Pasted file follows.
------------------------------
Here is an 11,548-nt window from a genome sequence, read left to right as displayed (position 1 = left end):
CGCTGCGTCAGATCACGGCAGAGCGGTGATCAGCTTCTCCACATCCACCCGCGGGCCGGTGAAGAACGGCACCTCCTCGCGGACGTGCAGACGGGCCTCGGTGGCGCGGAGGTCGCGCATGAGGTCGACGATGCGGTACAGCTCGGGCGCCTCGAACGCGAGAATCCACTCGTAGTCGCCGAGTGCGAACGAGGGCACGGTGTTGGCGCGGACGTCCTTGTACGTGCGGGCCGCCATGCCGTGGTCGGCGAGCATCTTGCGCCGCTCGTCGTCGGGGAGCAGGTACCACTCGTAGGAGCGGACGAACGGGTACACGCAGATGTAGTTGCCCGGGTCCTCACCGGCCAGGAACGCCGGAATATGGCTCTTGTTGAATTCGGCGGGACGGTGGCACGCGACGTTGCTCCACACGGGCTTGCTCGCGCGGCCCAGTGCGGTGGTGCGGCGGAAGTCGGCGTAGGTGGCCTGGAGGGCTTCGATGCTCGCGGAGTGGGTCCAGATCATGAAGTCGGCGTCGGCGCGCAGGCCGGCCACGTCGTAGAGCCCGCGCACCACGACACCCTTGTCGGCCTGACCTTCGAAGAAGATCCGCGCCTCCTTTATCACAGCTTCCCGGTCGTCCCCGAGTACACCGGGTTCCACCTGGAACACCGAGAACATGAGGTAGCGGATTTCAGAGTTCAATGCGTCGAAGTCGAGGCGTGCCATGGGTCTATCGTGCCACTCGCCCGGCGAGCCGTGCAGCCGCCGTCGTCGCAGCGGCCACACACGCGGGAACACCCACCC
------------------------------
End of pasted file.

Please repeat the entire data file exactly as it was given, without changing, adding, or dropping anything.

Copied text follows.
Here is an 11,548-nt window from a genome sequence, read left to right as displayed (position 1 = left end):
CGCTGCGTCAGATCACGGCAGAGCGGTGATCAGCTTCTCCACATCCACCCGCGGGCCGGTGAAGAACGGCACCTCCTCGCGGACGTGCAGACGGGCCTCGGTGGCGCGGAGGTCGCGCATGAGGTCGACGATGCGGTACAGCTCGGGCGCCTCGAACGCGAGAATCCACTCGTAGTCGCCGAGTGCGAACGAGGGCACGGTGTTGGCGCGGACGTCCTTGTACGTGCGGGCCGCCATGCCGTGGTCGGCGAGCATCTTGCGCCGCTCGTCGTCGGGGAGCAGGTACCACTCGTAGGAGCGGACGAACGGGTACACGCAGATGTAGTTGCCCGGGTCCTCACCGGCCAGGAACGCCGGAATATGGCTCTTGTTGAATTCGGCGGGACGGTGGCACGCGACGTTGCTCCACACGGGCTTGCTCGCGCGGCCCAGTGCGGTGGTGCGGCGGAAGTCGGCGTAGGTGGCCTGGAGGGCTTCGATGCTCGCGGAGTGGGTCCAGATCATGAAGTCGGCGTCGGCGCGCAGGCCGGCCACGTCGTAGAGCCCGCGCACCACGACACCCTTGTCGGCCTGACCTTCGAAGAAGATCCGCGCCTCCTTTATCACAGCTTCCCGGTCGTCCCCGAGTACACCGGGTTCCACCTGGAACACCGAGAACATGAGGTAGCGGATTTCAGAGTTCAATGCGTCGAAGTCGAGGCGTGCCATGGGTCTATCGTGCCACTCGCCCGGCGAGCCGTGCAGCCGCCGTCGTCGCAGCGGCCACACACGCGGGAACACCCACCC